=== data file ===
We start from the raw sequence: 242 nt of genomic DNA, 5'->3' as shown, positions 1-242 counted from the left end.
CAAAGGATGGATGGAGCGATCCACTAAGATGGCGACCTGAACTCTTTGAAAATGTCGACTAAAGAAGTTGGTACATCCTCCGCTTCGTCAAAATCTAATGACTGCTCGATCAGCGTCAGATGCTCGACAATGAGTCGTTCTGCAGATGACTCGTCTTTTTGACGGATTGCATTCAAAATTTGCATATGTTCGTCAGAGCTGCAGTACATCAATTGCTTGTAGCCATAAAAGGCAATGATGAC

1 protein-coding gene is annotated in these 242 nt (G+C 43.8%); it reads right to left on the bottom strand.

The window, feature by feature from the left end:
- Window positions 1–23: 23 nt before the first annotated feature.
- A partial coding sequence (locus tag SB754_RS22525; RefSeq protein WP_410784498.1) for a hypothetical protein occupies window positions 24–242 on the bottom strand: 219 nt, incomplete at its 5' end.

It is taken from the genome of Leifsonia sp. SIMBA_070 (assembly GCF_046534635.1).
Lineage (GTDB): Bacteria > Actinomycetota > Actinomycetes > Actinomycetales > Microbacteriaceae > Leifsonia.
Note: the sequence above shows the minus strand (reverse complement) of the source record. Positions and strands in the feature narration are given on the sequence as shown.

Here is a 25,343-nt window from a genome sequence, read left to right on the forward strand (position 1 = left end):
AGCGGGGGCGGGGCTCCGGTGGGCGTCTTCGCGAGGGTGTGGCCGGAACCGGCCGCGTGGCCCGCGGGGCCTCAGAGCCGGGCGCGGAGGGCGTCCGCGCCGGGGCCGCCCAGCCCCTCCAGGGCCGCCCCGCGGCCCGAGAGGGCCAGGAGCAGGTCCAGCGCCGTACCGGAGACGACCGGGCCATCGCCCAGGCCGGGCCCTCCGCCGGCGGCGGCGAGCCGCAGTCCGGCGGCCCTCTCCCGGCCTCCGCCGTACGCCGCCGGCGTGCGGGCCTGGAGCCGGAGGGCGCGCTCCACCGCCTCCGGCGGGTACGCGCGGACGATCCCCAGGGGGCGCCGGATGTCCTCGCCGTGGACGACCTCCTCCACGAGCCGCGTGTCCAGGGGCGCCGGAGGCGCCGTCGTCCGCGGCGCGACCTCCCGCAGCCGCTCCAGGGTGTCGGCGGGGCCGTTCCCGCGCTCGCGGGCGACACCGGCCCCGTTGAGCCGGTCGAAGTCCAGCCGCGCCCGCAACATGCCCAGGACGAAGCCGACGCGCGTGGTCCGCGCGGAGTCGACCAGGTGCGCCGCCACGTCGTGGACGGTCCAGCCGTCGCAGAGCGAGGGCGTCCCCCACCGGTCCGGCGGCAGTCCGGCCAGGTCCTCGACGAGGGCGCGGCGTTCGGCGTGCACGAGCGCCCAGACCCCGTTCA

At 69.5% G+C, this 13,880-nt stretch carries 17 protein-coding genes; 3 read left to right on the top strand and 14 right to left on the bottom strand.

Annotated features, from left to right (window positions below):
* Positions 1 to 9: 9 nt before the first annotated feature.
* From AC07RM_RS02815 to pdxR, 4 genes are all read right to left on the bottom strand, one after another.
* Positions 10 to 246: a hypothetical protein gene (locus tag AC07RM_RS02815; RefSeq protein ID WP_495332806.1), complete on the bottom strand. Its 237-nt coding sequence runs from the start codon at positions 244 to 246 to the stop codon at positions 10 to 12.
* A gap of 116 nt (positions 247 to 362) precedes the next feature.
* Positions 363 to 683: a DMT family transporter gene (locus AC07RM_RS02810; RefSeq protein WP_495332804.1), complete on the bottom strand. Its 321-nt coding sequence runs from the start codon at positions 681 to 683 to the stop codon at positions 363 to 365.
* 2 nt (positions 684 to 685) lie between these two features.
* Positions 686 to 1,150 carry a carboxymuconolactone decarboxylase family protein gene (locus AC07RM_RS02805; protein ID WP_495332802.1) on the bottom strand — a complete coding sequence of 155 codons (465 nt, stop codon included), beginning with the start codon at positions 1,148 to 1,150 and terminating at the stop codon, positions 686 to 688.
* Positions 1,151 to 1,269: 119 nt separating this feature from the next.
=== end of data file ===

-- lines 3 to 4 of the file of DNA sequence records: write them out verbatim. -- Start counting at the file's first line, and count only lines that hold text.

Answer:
1 protein-coding gene is annotated in these 242 nt (G+C 43.8%); it reads right to left on the bottom strand.

The window, feature by feature from the left end: